Traumatic brain injury (TBI) has become one of the main causes of death and disability in the Western world, where ~160,000 admissions to hospital were catalogued as head injury during the period 2013–14 in the UK (data obtained from the Headway brain injury association). TBI pathology results in a complex set of symptoms that may lead to long-term impaired cognitive function and dementia, Parkinson’s disease, and amyotrophic lateral sclerosis1. Prompt actions in both pre-hospital and early in-hospital stay are considered as key factors to decrease mortality and improve the patient’s neurological outcome2. Despite recent advances in the management of TBI, its consequences remain significant and often very disabling3.

TBI can be divided into several stages: (i) the primary injury (due to the initial impact, e.g. contusion of the brain); (ii) the secondary injury, characterized by the spread of cell loss, diffuse axonal damage and also a multiphasic neuroinflammatory response and (iii) the stage characterized by attempted, but ineffective, regeneration and repair. Many of the current efforts to reduce the damage after head injury are focused on the events that occur during the secondary injury phase and in particular those regulating the neuroinflammatory response4. Although it is well established that the neuroinflammatory process plays an important role during TBI, it is still not clear how to modulate it in a manner that provides beneficial results4,5. Recent studies that have focused on the inflammatory response after head injury, demonstrate that microglia/macrophages display a mixed phenotype as a result of the complex signalling environment instead of a well-defined “M1” or “M2” phenotype6,7,8. Eventually, the M2-like phenotype turns into a more proinflammatory phenotype which increases the cortical and hippocampal neurodegeneration8.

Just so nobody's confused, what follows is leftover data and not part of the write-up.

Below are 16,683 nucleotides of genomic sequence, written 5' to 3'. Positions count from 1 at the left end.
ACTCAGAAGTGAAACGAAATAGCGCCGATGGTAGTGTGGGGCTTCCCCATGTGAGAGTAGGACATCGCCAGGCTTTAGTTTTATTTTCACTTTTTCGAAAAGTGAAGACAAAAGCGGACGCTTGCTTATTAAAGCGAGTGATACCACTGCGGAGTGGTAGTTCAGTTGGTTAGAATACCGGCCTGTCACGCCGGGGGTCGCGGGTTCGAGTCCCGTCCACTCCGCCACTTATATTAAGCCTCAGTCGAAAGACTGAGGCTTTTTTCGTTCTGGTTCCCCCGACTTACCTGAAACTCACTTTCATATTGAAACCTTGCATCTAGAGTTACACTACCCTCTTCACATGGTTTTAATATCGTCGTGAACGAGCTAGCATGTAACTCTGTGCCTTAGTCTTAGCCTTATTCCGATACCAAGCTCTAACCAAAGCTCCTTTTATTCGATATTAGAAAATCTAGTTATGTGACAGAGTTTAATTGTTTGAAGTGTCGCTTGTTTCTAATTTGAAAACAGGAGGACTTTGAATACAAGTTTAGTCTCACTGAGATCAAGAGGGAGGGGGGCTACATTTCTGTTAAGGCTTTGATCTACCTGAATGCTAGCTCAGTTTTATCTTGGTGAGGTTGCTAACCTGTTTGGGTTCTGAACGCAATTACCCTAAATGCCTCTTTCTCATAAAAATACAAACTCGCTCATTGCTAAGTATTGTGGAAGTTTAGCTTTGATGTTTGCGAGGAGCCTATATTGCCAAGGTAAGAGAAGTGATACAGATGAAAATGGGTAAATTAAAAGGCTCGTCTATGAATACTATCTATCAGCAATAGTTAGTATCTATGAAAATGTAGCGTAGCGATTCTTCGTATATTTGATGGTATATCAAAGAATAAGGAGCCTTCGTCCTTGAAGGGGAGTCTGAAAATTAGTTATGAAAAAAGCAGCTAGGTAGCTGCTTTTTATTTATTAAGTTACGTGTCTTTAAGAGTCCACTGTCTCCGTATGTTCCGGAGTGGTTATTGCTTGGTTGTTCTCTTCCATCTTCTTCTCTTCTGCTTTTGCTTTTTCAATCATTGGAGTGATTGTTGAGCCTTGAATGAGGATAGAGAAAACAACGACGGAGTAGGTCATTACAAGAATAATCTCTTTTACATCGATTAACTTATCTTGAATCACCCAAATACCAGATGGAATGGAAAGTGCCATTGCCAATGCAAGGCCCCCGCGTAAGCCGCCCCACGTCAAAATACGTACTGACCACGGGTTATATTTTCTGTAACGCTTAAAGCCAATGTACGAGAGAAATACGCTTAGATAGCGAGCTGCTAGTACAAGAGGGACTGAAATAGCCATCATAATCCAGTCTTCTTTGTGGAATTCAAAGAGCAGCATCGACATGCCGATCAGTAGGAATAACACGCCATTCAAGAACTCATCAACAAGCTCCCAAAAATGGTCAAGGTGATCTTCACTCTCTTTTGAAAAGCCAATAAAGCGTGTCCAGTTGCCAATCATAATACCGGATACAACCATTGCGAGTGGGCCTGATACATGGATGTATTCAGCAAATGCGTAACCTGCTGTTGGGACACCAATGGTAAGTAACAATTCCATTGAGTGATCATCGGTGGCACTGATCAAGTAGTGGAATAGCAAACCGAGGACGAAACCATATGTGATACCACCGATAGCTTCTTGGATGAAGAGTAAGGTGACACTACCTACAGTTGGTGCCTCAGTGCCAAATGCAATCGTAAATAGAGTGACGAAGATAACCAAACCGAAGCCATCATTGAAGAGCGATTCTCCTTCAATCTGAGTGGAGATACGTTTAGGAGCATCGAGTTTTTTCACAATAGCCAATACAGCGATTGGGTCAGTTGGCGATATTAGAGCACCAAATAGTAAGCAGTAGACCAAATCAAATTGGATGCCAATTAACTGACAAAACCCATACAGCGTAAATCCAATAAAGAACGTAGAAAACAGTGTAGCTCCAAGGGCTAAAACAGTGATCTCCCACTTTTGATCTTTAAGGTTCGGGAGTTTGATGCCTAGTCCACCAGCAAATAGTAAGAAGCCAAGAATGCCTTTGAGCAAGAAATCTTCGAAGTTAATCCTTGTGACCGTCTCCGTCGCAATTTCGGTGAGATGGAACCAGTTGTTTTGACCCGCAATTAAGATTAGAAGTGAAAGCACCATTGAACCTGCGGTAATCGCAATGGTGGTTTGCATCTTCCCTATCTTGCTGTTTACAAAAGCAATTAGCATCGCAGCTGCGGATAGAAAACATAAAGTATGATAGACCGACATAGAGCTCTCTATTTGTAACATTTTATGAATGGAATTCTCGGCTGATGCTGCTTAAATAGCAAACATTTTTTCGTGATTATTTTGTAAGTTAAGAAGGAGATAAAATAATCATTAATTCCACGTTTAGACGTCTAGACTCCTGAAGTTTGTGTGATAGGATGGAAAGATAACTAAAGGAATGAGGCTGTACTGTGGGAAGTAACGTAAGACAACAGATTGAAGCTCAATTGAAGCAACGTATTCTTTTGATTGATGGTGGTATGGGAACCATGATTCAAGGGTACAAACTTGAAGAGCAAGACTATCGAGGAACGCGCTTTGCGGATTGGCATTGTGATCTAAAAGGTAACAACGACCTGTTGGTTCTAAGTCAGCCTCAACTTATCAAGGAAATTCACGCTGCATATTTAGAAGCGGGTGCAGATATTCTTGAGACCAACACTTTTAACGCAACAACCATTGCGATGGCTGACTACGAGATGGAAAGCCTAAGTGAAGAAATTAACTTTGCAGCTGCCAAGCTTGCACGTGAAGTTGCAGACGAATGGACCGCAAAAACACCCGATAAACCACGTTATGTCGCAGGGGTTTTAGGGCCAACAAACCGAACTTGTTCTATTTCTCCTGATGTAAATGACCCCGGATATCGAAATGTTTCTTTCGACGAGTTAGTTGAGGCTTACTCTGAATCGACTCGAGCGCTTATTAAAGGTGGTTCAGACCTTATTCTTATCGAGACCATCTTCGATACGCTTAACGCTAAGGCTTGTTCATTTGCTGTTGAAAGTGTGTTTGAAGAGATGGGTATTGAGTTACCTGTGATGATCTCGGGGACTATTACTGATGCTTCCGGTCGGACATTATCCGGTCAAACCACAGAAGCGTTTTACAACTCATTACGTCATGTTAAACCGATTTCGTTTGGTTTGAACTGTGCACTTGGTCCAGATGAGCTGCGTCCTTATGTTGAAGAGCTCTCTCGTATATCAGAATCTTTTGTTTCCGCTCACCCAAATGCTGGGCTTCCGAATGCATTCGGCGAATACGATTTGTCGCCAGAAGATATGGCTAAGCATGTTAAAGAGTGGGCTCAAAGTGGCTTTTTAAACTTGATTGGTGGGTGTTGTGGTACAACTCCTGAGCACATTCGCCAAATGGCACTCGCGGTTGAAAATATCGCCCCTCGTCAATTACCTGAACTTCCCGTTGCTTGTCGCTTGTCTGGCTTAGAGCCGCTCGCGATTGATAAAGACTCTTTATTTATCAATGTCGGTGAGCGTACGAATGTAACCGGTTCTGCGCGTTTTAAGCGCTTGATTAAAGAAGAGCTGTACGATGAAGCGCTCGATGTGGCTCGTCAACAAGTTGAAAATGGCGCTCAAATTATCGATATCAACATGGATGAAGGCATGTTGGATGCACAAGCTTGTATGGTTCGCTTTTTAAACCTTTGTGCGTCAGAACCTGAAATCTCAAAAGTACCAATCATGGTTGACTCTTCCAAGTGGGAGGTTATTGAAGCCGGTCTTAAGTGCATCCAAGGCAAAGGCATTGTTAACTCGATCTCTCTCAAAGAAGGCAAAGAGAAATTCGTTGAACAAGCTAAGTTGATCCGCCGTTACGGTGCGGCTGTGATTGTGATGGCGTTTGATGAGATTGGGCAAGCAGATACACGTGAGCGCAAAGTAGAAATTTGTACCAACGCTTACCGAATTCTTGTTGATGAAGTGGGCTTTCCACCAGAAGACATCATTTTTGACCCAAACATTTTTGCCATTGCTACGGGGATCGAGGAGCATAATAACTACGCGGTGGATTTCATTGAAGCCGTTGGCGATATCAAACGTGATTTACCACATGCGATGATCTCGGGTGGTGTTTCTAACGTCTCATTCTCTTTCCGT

Various therapies to treat TBI have been shown in experimental animal models to be effective when they are dosed before or soon after TBI9. This highlights the importance of the early events triggered after head injury, for TBI progression. One of the first defence mechanisms that is activated after head injury is the innate immune response. Activation of members of the Toll-like Receptor (TLR) family has been shown to play an important role in different CNS injuries or infections and during the progression of different neurodegenerative diseases10. The release of alarmins or damage-associated molecular pattern molecules (DAMPs) upon injury, activates pattern recognition receptors (PRRs), such as TLRs11. Among the different TLR members, TLR-2 and TLR-4 have been shown to play a key role during the neuroinflammatory response in various experimental models for TBI12,13,14,15,16,17,18. Therefore, finding treatments to decrease TLR-2 and TLR-4 activation would be therapeutically advantageous.